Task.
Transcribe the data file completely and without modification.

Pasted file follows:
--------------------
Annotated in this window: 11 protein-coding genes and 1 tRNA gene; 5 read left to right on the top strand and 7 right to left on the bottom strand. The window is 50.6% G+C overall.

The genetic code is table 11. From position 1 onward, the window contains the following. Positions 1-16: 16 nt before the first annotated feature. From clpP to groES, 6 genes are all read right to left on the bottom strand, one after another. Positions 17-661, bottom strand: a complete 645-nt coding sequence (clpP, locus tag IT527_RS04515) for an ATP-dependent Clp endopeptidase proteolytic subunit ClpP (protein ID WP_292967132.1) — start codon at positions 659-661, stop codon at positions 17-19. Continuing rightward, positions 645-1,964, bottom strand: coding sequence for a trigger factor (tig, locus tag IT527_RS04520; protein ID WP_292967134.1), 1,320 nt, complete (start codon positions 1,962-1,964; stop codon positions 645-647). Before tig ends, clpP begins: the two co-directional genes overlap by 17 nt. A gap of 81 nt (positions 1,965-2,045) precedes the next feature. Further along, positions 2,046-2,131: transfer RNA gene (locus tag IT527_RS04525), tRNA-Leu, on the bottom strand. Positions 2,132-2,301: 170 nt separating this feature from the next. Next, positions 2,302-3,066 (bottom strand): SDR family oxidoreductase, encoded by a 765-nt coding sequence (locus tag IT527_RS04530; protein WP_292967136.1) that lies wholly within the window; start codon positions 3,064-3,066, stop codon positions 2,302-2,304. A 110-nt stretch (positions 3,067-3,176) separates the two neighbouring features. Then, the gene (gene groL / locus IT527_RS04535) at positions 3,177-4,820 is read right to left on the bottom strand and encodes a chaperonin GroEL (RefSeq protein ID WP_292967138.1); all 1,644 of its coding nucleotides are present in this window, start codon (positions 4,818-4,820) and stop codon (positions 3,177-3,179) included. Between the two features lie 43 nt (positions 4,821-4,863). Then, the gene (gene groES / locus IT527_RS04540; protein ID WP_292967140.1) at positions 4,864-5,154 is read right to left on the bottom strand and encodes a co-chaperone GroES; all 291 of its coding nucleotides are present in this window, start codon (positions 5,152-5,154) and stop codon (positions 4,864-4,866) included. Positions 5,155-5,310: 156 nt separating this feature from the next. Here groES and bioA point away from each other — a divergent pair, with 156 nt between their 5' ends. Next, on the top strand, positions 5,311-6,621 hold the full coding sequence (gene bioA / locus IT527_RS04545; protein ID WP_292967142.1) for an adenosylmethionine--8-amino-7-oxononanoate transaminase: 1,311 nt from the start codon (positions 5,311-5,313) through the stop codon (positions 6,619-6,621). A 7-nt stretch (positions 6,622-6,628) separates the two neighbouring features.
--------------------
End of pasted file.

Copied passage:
Annotated in this window: 11 protein-coding genes and 1 tRNA gene; 5 read left to right on the top strand and 7 right to left on the bottom strand. The window is 50.6% G+C overall.

The genetic code is table 11. From position 1 onward, the window contains the following. Positions 1-16: 16 nt before the first annotated feature. From clpP to groES, 6 genes are all read right to left on the bottom strand, one after another. Positions 17-661, bottom strand: a complete 645-nt coding sequence (clpP, locus tag IT527_RS04515) for an ATP-dependent Clp endopeptidase proteolytic subunit ClpP (protein ID WP_292967132.1) — start codon at positions 659-661, stop codon at positions 17-19. Continuing rightward, positions 645-1,964, bottom strand: coding sequence for a trigger factor (tig, locus tag IT527_RS04520; protein ID WP_292967134.1), 1,320 nt, complete (start codon positions 1,962-1,964; stop codon positions 645-647). Before tig ends, clpP begins: the two co-directional genes overlap by 17 nt. A gap of 81 nt (positions 1,965-2,045) precedes the next feature. Further along, positions 2,046-2,131: transfer RNA gene (locus tag IT527_RS04525), tRNA-Leu, on the bottom strand. Positions 2,132-2,301: 170 nt separating this feature from the next. Next, positions 2,302-3,066 (bottom strand): SDR family oxidoreductase, encoded by a 765-nt coding sequence (locus tag IT527_RS04530; protein WP_292967136.1) that lies wholly within the window; start codon positions 3,064-3,066, stop codon positions 2,302-2,304. A 110-nt stretch (positions 3,067-3,176) separates the two neighbouring features. Then, the gene (gene groL / locus IT527_RS04535) at positions 3,177-4,820 is read right to left on the bottom strand and encodes a chaperonin GroEL (RefSeq protein ID WP_292967138.1); all 1,644 of its coding nucleotides are present in this window, start codon (positions 4,818-4,820) and stop codon (positions 3,177-3,179) included. Between the two features lie 43 nt (positions 4,821-4,863). Then, the gene (gene groES / locus IT527_RS04540; protein ID WP_292967140.1) at positions 4,864-5,154 is read right to left on the bottom strand and encodes a co-chaperone GroES; all 291 of its coding nucleotides are present in this window, start codon (positions 5,152-5,154) and stop codon (positions 4,864-4,866) included. Positions 5,155-5,310: 156 nt separating this feature from the next. Here groES and bioA point away from each other — a divergent pair, with 156 nt between their 5' ends. Next, on the top strand, positions 5,311-6,621 hold the full coding sequence (gene bioA / locus IT527_RS04545; protein ID WP_292967142.1) for an adenosylmethionine--8-amino-7-oxononanoate transaminase: 1,311 nt from the start codon (positions 5,311-5,313) through the stop codon (positions 6,619-6,621). A 7-nt stretch (positions 6,622-6,628) separates the two neighbouring features.